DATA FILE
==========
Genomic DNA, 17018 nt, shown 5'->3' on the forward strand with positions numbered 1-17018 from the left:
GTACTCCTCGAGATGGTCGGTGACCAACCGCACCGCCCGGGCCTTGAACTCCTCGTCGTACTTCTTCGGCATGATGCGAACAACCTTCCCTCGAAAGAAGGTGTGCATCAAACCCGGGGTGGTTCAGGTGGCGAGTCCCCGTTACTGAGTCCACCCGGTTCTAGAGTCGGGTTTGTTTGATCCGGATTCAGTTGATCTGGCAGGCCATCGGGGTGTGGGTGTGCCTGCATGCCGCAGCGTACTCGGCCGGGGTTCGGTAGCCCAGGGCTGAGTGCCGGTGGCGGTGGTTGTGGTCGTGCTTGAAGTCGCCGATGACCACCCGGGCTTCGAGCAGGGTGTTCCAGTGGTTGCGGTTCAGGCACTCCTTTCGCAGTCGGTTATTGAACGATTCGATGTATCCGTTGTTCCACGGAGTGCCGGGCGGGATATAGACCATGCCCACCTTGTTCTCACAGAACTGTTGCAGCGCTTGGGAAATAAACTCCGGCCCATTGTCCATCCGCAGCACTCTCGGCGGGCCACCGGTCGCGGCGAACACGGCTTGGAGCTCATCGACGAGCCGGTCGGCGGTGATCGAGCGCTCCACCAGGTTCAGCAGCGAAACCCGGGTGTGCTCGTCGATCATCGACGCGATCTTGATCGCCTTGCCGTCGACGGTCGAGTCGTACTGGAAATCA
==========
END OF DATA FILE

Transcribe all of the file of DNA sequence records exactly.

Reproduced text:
Genomic DNA, 17018 nt, shown 5'->3' on the forward strand with positions numbered 1-17018 from the left:
GTACTCCTCGAGATGGTCGGTGACCAACCGCACCGCCCGGGCCTTGAACTCCTCGTCGTACTTCTTCGGCATGATGCGAACAACCTTCCCTCGAAAGAAGGTGTGCATCAAACCCGGGGTGGTTCAGGTGGCGAGTCCCCGTTACTGAGTCCACCCGGTTCTAGAGTCGGGTTTGTTTGATCCGGATTCAGTTGATCTGGCAGGCCATCGGGGTGTGGGTGTGCCTGCATGCCGCAGCGTACTCGGCCGGGGTTCGGTAGCCCAGGGCTGAGTGCCGGTGGCGGTGGTTGTGGTCGTGCTTGAAGTCGCCGATGACCACCCGGGCTTCGAGCAGGGTGTTCCAGTGGTTGCGGTTCAGGCACTCCTTTCGCAGTCGGTTATTGAACGATTCGATGTATCCGTTGTTCCACGGAGTGCCGGGCGGGATATAGACCATGCCCACCTTGTTCTCACAGAACTGTTGCAGCGCTTGGGAAATAAACTCCGGCCCATTGTCCATCCGCAGCACTCTCGGCGGGCCACCGGTCGCGGCGAACACGGCTTGGAGCTCATCGACGAGCCGGTCGGCGGTGATCGAGCGCTCCACCAGGTTCAGCAGCGAAACCCGGGTGTGCTCGTCGATCATCGACGCGATCTTGATCGCCTTGCCGTCGACGGTCGAGTCGTACTGGAAATCA